William Newman: Standing at the place Dr. King was taken from us all
Lequetta Diggs of Falcon Heights, Min. holds a book about the life Martin Luther King during a celebration of the 50th Anniversary of the March on Washington D.C. on Wednesday, Aug. 28, 2013 in Minneapolis. (AP Photo/The Star Tribune, Richard Tsong-Taatarii) MANDATORY CREDIT; ST. PAUL PIONEER PRESS OUT; MAGS OUT; TWIN CITIES TV OUT Purchase photo reprints »
NORTHAMPTON — On a muggy morning in early August, my daughter Leah and I were standing quietly on the balcony outside room 306 of the Lorraine Motel in Memphis, Tenn. — the place where the Rev. Martin Luther King Jr. was standing when he was murdered on April 14, 1968.
We already had looked through the plate glass window into the room, preserved as it had been that day — the small TV with a rabbit ears antenna and a clock radio with a face and hands, coffee cups on saucers on a tray. Room 306 of the Lorraine Motel is part of the National Civil Rights Museum.
In front of us, across the carport, behind the main part of the museum, we had an unobstructed view of the former Bessie Brewer’s Rooming House and the bathroom window from which James Earl Ray shot Dr. King. Before we went up the stairs to the balcony of the Lorraine, we had walked through the rooming house and stood at that window staring at the balcony and Dr. King’s room. The former rooming house, too, is part of the museum.
One exhibit reviews the facts of Dr. King’s assassination. It points out that Ray, after escaping from prison and before murdering Dr. King, had lived well and purchased cars even though he didn’t have a job. Ray also secured sophisticated false identifications and after the assassination, fled to Canada and England before he was apprehended.
The official story is that James Earl Ray learned that Dr. King was staying at the Lorraine Motel from the Commercial Appeal newspaper that morning. The exhibit chillingly points out the evidence that Ray, under an alias, had rented a room at the Lorraine Motel two days earlier. The exhibit also notes that the FBI had Dr. King under 24-hour surveillance at that time, and after Ray shot King, the local police didn’t notify law enforcement in the adjacent states of Ray’s escape from Memphis.
Ray accepted a plea bargain of 99 years in Tennessee’s Brushy Mountain State Penitentiary in exchange for the prosecution dropping its request for the death penalty. We’ll never know what a trial would have revealed, and the prosecution failed to demand a full accounting from Ray as part of the deal. Conspiracy theories have little allure for me, but it’s not easy to accept that Ray stalked and murdered King and then escaped all on his own.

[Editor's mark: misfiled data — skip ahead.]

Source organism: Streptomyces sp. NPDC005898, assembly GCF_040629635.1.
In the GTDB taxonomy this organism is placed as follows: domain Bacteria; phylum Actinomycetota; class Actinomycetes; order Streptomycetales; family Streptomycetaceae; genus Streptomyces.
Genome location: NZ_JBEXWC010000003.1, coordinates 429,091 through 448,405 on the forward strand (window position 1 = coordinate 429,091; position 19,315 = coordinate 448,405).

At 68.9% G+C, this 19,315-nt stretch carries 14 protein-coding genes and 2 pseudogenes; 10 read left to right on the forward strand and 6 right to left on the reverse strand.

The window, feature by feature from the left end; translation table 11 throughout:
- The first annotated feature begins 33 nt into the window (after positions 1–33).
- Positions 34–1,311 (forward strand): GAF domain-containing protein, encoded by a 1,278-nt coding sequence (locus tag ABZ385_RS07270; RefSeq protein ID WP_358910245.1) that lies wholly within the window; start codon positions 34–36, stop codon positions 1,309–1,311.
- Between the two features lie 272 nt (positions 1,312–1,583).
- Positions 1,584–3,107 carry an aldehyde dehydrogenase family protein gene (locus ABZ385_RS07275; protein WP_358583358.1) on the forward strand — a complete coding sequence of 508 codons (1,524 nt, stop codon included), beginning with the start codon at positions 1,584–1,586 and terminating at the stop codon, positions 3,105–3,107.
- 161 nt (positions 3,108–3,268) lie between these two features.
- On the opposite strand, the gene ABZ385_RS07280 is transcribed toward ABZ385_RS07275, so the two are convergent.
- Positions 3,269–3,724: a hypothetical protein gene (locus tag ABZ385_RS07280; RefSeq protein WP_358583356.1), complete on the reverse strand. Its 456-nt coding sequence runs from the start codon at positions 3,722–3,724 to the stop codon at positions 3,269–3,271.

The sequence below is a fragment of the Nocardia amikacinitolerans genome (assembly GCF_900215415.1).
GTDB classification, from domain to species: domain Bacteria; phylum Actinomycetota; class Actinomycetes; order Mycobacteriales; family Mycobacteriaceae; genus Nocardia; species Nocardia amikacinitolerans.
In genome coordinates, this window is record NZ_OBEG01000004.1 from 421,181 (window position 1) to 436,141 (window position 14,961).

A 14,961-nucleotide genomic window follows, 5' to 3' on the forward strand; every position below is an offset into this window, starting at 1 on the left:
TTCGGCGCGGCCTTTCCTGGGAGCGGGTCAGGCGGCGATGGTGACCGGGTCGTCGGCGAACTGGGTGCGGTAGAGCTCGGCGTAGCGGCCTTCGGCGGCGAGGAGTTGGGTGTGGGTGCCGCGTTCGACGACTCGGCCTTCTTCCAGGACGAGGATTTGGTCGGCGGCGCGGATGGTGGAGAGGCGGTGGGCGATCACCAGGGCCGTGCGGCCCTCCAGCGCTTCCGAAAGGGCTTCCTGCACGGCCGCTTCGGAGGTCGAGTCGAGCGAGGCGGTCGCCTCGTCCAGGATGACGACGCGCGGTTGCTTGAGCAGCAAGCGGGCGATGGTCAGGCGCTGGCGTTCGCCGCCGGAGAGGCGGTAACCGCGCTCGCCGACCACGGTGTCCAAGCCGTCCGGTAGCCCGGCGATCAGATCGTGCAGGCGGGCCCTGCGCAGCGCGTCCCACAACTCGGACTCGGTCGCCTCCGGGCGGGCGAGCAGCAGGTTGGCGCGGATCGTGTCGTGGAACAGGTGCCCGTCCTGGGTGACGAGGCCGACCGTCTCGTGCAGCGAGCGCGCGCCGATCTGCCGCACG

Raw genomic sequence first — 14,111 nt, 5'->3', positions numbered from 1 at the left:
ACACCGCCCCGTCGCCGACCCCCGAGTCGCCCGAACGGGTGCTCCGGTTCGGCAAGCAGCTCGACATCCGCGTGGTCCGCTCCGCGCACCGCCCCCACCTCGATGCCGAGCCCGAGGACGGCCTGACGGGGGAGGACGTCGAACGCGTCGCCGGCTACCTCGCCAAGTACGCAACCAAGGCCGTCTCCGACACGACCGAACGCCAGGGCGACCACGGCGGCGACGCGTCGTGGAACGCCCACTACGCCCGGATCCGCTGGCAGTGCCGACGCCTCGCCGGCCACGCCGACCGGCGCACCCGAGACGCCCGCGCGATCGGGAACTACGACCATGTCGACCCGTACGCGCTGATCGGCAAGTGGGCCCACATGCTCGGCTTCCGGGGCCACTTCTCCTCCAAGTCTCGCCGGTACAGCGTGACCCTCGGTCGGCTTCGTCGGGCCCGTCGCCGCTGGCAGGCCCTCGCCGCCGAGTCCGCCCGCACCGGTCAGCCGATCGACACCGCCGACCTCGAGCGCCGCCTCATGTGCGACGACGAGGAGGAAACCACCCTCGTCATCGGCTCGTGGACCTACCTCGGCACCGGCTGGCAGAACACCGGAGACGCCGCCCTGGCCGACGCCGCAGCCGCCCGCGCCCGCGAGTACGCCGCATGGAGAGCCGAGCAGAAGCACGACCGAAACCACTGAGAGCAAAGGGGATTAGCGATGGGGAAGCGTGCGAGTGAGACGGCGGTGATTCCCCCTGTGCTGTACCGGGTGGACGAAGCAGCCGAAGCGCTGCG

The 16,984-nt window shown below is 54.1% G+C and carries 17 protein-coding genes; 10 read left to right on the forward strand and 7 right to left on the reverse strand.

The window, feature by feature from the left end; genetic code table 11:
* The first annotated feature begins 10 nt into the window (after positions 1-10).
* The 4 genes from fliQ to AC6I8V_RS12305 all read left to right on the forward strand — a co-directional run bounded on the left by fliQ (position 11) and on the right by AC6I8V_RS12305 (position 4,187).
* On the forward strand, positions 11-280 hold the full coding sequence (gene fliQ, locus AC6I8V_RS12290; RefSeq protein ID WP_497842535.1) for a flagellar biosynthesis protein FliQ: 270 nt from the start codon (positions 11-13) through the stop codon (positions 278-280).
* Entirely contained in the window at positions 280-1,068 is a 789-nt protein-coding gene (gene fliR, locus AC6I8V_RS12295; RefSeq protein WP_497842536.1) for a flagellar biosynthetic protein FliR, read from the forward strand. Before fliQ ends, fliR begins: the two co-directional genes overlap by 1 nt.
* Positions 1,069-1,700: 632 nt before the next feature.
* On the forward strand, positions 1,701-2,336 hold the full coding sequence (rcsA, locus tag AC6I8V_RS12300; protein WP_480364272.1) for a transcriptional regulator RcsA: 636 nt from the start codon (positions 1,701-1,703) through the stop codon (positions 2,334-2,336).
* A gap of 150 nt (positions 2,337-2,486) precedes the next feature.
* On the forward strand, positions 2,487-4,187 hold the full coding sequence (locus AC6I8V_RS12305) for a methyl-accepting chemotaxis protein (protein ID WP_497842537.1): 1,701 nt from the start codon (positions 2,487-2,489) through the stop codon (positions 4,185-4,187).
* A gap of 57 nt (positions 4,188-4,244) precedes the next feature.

Dr. King had come to Memphis in April 1968 to support sanitation workers who were on strike for a living wage and improvements in their deplorable working conditions. He was staying at the Lorraine Motel because the downtown hotels were reserved for whites only.
While standing on the balcony of the Lorraine on a date close to the 50th anniversary of the “I-Have-a-Dream” speech and 45 years after he was murdered, I struggled to fathom a fact I thought I knew well — that one moment Dr. Martin Luther King, the embodiment of hope for equality at home and peace in Vietnam, was standing right here — on this exact spot — and the next moment, he was dead.
Leah, who is 27, and I had stopped in Memphis as we were driving cross-country in her car, filled with boxes and duffle bags and furniture. She was moving from San Francisco to Brooklyn.
Driving east on Route 40 out of Memphis on our way to Nashville, I found it nearly impossible to convey to Leah how insane the world felt at the time of Dr. King’s assassination and — less than two months later — Bobby Kennedy’s. Death and destruction seemed omnipresent. In my lifetime, President Kennedy and Malcolm X also had been assassinated, and civil rights workers Andrew Goodman, Michael Schwerner and James Chaney had been murdered; and every day more and more kids were being shipped home from Vietnam in body bags.
As we drove, Leah and I speculated about what America would be today if Dr. King had not been murdered. Would we be closer to his dream? Would America have needlessly imprisoned millions of black men, victims of what white politicians call a war on crime and what Michelle Alexander calls The New Jim Crow? Could his leadership have prevented the wars in Iraq and Afghanistan? With King as our moral watchman, would America have waged and won the war on poverty instead?
As Leah and I sat quietly for some moments listening to the sound of the tires on the highway, the words of John Greenleaf Whittier, the 19th century poet and abolitionist, kept running through my mind: “Of all sad words of tongue or pen, the saddest are these: ‘What might have been.’”
William Newman is a Northampton lawyer and host of a WHMP weekday program. His column appears the first Saturday of the month. He can be reached at email@example.com.